LOUIS: Well, I know the commissioner, Ray Kelly, a little bit. I've interviewed him a number of times and I know that they drill. They are very professional organization. They drill all the time. They are very self-reflective. They take their command staff - the guys in the white shirts - they take them to meetings and they review videotape and so forth. I know the commissioner can't be happy about this. Nobody in the command staff can be happy about what has been happening. But to be fair about it, this is the point of a demonstration, right? Is to put people in an uncomfortable, if not impossible, situation and have the thing play out and that's what you are demonstrating. You are demonstrating that law and order as it's traditionally enforced, and the sense of the social structure and the needs and demands of these protesters are not compatible. The best way to illustrate that is to - are these, you know, repeatedly staged situations, and whichever side acts wrongly sort of loses that particular confrontation.

OLBERMANN: What about then when it comes time to punish those guys who have gone over the line such as Inspector Bologna - the man with the pepper spray, who basically is the founding father of Occupy Wall Street?That's what put it on the map nationally, that one video tape. Truly, truly that is.

LOUIS: That's true.

OLBERMANN: The decision was, he is going to lose 10 days of pay - whether it's 10 days vacation or 10 days regular is unclear at this point. But he's guilty of violating departmental guidelines. Is that viewed as sufficient, or are they afraid to do more because they would somehow be empowering the protesters even more? Or is this the union involved? Because you and I know, as New Yorkers, in terms of strength in this country - the organized groups are mafia, Baseball Players' Association, New York City Police Department union, right? So is it the union, or is it some sort of attempt not to say, okay, this guy did wrong, but we are not going to give you the credit, we are not going to give you the satisfaction of saying this guy did wrong?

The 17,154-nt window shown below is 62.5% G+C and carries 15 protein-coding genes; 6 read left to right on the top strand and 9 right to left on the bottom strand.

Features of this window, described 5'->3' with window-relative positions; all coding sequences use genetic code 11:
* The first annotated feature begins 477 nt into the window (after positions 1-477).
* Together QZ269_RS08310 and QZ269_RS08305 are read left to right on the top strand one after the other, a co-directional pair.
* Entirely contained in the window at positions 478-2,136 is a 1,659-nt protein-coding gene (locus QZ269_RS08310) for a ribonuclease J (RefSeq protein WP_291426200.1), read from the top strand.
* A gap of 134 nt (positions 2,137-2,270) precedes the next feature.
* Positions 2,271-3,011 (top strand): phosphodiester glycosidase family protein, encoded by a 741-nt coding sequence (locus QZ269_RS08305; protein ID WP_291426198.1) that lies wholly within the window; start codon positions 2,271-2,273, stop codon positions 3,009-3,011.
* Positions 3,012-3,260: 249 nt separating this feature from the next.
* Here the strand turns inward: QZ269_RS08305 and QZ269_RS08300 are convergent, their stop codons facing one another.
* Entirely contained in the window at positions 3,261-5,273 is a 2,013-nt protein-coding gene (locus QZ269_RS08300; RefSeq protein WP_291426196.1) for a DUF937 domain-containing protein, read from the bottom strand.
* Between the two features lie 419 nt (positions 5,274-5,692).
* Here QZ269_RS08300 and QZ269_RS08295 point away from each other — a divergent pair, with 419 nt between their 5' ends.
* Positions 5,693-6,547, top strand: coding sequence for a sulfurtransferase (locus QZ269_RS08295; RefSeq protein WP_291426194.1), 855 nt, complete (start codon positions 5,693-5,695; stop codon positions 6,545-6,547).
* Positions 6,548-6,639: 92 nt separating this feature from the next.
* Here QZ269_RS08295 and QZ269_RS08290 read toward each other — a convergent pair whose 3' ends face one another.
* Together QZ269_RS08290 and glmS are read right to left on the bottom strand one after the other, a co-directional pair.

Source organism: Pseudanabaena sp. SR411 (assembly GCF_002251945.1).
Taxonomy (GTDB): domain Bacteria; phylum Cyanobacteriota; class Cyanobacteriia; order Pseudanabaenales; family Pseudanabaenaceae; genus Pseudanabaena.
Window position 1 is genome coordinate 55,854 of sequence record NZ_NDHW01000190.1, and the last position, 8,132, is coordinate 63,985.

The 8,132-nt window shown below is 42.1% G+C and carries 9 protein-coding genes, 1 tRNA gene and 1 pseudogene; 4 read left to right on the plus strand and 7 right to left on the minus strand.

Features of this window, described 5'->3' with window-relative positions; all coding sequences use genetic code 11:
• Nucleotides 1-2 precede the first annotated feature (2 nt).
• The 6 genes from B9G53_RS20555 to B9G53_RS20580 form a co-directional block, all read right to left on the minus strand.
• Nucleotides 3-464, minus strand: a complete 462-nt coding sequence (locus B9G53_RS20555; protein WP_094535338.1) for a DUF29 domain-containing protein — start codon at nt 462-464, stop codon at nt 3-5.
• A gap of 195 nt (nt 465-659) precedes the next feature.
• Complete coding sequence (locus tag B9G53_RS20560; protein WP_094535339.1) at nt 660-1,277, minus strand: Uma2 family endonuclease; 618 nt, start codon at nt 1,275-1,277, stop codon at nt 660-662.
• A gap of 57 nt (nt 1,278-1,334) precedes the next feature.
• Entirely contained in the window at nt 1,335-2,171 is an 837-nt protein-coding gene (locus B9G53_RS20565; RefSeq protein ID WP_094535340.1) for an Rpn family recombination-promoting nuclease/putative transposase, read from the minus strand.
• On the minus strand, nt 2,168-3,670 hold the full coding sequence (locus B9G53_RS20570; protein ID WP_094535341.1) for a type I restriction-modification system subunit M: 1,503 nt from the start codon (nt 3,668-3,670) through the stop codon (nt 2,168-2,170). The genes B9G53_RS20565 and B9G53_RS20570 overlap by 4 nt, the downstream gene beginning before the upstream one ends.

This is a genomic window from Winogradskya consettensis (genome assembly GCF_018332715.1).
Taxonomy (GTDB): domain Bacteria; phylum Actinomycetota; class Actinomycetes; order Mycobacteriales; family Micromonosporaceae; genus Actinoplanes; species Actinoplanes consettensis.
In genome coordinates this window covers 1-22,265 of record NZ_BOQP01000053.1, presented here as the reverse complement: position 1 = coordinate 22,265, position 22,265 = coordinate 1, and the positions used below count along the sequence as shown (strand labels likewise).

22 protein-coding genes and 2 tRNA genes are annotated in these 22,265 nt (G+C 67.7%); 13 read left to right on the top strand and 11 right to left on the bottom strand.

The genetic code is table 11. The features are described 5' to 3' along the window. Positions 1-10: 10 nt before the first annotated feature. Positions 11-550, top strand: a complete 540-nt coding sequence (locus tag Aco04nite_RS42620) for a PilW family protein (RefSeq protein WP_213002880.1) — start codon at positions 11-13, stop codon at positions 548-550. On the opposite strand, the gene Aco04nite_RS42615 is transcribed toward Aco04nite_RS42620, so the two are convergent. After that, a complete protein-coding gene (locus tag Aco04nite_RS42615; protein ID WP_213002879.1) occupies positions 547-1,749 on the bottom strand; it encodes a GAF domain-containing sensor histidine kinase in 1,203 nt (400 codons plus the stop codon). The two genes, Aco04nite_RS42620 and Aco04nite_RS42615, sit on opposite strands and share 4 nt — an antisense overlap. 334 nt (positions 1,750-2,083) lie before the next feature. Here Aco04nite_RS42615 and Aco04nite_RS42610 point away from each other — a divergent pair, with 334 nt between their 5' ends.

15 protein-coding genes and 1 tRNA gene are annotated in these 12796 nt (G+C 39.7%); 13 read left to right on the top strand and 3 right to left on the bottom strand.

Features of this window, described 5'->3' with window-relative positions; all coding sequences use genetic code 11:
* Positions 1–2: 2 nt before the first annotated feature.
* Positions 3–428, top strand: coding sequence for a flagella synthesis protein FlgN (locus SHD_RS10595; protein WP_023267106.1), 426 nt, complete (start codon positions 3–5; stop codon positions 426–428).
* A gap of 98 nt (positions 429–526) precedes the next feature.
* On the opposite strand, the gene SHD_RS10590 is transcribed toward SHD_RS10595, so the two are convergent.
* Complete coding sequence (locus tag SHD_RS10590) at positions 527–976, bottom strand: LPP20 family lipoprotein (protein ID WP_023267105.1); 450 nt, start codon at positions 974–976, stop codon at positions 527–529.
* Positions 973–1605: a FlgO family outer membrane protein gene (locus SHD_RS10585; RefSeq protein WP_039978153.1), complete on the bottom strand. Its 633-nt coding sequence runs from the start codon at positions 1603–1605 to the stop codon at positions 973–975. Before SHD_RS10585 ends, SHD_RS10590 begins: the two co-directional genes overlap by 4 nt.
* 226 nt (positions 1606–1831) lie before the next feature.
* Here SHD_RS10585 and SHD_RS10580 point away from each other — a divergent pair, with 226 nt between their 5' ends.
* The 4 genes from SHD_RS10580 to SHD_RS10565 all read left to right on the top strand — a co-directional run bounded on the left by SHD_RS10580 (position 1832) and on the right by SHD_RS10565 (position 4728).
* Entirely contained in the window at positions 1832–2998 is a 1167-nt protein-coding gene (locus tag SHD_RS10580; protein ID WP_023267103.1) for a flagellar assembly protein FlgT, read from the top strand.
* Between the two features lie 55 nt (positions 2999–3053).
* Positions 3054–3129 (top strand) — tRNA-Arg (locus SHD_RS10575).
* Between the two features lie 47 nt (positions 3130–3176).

LOUIS: I don't know if it's the union in any direct sense. I doubt it frankly. When you are at the level he is at, you are pretty much - you are management at that point.


LOUIS: On the other hand, I think, you know - look, you don't want to set precedence. There's 50,000 people in the NYPD. You don't want people to feel like, "If we are taking the initiative and trying to handle one of these deliberately, sort of, semi-impossible situations," that they are going to come down on you like a ton of bricks. But look, much of this is being determined, I think, politically, so if there is an uproar about the 10 vacation days then, maybe, there will be something different that happens. If there is not an uproar - and that remains to be seen, it was really just announced today - we may just move on. For a lot of people, and I think I put myself in this category, the pepper spray was one thing. Smashing the guy on the face on television is a kind of a different situation. There has been really no discipline that's been suggested.

OLBERMANN: That's because they are still trying to arrest the guy for bringing his face down on to the officer's rolled-up fist. Last question, with the weather turning badly today - it seems trivial if you are watching at home, it has nothing to do with the New York weather - is that the mayor's secret weapon, that he expects this will all end once the frost starts on the pumpkin, as they say?